Canibus is a riddle within an enigma shrouded by mystery; a confusing conumdrum of conflicting creativity forces contained within his cranium. The dichotomy of his rap is a truly scattered diaspora – greatness left behind on one album, whackness living within another. On underrated albums like “2000 B.C.” and “Mic Club” the rapper proves himself to be more than a one-trick punchline pony with big words. On subpar albums like “Can-I-Bus” and “C True Hollywood Stories” he digs deeper into the abyss than a Pennsylvania coal miner. No one understands the reasons why, least of all Canibus himself. Still ‘Bis presses on, and each time we hope for the dope and not a plate of dog food.
On “Rip the Jacker,” Canibus may have finally found a producer who is capable of bringing out his best consistantly. If the long-winded name “Stoupe the Enemy of Mankind” doesn’t ring a bell, then you probably aren’t familiar with his work for the seminal underground group Jedi Mind Tricks. Nevertheless on a short list of indie rap greats, he ranks with Chops, Celph Titled, Alchemist and Madlib as among the best of the best in beats. Suffice it to say reading the words “All tracks produced by Stoupe” in the liner notes made this reviewer smile like a kid in a candy store. On “Rip the Jacker” Stoupe lives up to his reputation in spades. The martial arts sounds of “Spartibus” are perfect for ‘Bis and his kung-fu rap style; the Rakim samples of the hook are just icing on the cake. “Indisible” switches up into a mariachi meets Kanye West dance of death so brutal it’s beautiful. “Psych Evaluation” is appropriately dark and moody, putting the listener under the same microscope ‘Bis has often found his career in front of – and again the appropriate chorus snippets could give DJ Premier a run for the money. It’s also worth a break from discussing the beats at this point to see the power of his prose in this song:
“C-A-N dash, I dash, B-U-S
gets the last laugh before the critical mass
In half the speed of a ball flash, fire engulf that ass
into a molehill of charcoal ash
Only to be blown away by a cold draft
Whack MC’s got no chance, it’s so sad
They ask Canibus – will you ever run out of things to say?
How much breath can a man breathe in a day?
Needless to say, I think it’s kind of deep in a way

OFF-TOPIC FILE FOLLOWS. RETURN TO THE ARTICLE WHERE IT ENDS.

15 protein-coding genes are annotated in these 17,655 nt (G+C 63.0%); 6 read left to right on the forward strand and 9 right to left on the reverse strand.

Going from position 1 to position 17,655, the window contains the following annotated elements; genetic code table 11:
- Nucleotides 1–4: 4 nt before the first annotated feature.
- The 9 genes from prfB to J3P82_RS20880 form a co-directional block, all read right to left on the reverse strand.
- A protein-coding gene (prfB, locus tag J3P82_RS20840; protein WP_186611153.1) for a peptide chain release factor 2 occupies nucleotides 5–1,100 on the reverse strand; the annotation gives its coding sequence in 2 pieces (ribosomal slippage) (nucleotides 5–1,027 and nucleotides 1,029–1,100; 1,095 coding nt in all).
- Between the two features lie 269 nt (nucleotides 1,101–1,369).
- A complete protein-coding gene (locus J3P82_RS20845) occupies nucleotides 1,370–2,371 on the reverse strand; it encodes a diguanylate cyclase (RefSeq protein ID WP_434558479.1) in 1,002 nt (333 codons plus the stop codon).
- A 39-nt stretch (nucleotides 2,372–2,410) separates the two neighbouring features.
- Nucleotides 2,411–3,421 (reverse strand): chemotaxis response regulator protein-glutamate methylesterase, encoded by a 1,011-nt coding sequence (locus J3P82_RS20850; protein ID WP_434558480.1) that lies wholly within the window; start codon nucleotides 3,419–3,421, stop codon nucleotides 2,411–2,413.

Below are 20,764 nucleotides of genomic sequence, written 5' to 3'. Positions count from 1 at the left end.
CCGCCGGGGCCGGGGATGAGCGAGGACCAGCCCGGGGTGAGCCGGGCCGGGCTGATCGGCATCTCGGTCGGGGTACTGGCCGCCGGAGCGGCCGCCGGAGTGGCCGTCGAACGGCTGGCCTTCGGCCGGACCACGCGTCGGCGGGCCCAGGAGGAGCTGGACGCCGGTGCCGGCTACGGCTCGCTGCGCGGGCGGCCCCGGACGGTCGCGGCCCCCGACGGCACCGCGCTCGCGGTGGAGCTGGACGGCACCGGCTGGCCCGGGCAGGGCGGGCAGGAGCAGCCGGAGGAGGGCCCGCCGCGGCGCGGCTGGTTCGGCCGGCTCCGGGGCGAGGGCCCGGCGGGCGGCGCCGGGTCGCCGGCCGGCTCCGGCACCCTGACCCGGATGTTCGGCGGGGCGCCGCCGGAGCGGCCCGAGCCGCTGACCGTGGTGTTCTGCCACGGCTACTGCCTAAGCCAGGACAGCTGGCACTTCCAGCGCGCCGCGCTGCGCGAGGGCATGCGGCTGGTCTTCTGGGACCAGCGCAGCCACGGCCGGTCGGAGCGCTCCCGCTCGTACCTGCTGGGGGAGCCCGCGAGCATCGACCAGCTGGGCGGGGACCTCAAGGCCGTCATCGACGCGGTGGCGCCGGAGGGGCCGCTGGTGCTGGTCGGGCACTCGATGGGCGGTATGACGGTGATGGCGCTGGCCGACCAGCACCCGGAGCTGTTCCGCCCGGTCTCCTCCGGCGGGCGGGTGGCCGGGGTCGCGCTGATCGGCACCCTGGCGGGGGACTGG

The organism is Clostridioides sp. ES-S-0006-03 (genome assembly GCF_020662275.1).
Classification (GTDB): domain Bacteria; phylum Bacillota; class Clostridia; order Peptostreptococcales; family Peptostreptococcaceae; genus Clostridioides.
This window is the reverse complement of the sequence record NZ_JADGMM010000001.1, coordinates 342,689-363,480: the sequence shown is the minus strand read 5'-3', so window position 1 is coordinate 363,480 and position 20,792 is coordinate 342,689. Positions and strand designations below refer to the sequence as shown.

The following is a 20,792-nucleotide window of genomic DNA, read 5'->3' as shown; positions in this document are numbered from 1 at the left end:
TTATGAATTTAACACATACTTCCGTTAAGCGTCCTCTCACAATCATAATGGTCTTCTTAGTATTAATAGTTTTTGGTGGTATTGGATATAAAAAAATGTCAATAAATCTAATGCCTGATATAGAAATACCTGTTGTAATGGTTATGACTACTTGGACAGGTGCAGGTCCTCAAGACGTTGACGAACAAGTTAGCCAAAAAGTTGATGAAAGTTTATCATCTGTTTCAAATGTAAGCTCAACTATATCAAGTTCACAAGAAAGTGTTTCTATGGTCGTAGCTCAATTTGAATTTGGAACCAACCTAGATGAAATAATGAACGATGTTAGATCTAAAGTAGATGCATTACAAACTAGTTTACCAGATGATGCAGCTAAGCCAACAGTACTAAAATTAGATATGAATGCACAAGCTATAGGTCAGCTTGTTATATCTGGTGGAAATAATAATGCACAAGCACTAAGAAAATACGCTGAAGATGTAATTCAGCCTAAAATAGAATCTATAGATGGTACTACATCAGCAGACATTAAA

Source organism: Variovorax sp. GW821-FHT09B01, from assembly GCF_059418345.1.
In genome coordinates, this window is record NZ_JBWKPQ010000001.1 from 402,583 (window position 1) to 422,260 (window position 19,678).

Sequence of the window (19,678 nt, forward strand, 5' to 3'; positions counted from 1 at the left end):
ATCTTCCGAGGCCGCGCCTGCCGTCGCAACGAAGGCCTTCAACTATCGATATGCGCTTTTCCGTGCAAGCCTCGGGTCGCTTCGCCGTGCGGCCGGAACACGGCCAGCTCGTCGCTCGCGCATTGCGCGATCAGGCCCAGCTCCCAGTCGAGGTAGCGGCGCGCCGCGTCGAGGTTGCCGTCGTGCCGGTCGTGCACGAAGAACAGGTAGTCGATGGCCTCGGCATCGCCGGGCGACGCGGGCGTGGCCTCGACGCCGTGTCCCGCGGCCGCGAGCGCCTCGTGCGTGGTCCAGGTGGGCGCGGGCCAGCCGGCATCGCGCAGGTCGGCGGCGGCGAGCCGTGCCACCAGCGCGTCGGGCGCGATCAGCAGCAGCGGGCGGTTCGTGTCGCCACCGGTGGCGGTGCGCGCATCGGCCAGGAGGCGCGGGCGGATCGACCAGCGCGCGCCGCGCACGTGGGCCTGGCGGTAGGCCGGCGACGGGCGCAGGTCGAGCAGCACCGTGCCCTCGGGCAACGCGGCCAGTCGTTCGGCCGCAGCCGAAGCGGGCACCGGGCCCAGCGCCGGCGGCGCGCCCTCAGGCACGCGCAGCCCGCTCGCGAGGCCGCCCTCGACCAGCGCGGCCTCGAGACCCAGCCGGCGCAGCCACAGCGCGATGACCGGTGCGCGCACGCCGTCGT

People be like – ‘Bis is too ill, keep him away!
It’s a good thing I got patience
I been waiting here longer than Dr. Levernson’s time equations”
But if you think ‘Bis is only here to bust super-science or challenge inferior MC’s, he lives up to the title and challenges himself:
“I used to be an undisciplined piece of fecal matter
An underdog rapper, but I closed that chapter
I deal with my adaptive difficulty faster
And question my projective technique as a rapper
I’ve lost interest in the battle glory and glamour
But I can’t control Rip the Jacker when he gets amped up”
This is the form Canibus fans have come to expect when all the stars align and a perfect moment of his time is captured on wax, and this album is packed with such crystalized slices of powerful rap ability. Therefore a gimmick like having a song called “Genabis” would seem silly coming from any other MC really do come across as a God of the microphone giving his word to the masses. That’s why on the former, which is also the lead single, Stoupe’s beat sounds appropriately awe-inspiring. It’s a mixture of bells, chanting choirs, and pounding drums appropriate enough to be the backdrop of a Final Fantasy boss battle. The only thing being attacked here though are your ears with lyrical skills:
“Yo, in the beginnin I discovered wordplay
I experimented with some syllables from the first to the third day
On the fourth I searched for the words to say
How to compress complex verbiage in the least amount of space
I was perfect at it and mastered the tactic
On the fifth day I decided I would combine it with mathematics
On the sixth day I became a fanatic, and I couldn’t kick the habit
I would just look in the mirror and practice
On the seventh cycle, I had to take the day off
I was exhausted, I guessed my work will never pay off
But if it happened it to him, it could happen to me
And if it happened to me, it was destined to be”
Although it’s instructive to single out individual songs and lyrics and break down their complex structure into the simple parts that make them dope, it’s ultimately redundant to examine “Rip the Jacker” song by song. In truth, it’s not as if any of the songs AREN’T dope. So effective is ‘Bis over Stoupe’s beats that it makes his past work better retroactively; making his claims on “Levitibus” that “even my worst album was sublime, if I don’t slow down I distort the timeline” sound entirely credible. As a rap fan you will enjoy every minute of this far too short forty-five minute album, from the “Intro” to the finale “Poet Laureate II” at the finale. Everybody will have individual favorites of course – some may enjoy the floating flute and lackadaisical pace of “No Return” while others may be more attuned to the heavy concrete sounds of “Cemantics.” Either way “Rip the Jacker” may be the first album of perfection Canibus has seen in his half decade career, and it showcases to an unparalleled degree why early on he was compared to greats like Rakim. If he continues to work with Stoupe and release albums like this, there’s no limits to where ‘Bis can take rap, or where hip-hop can ultimately take him.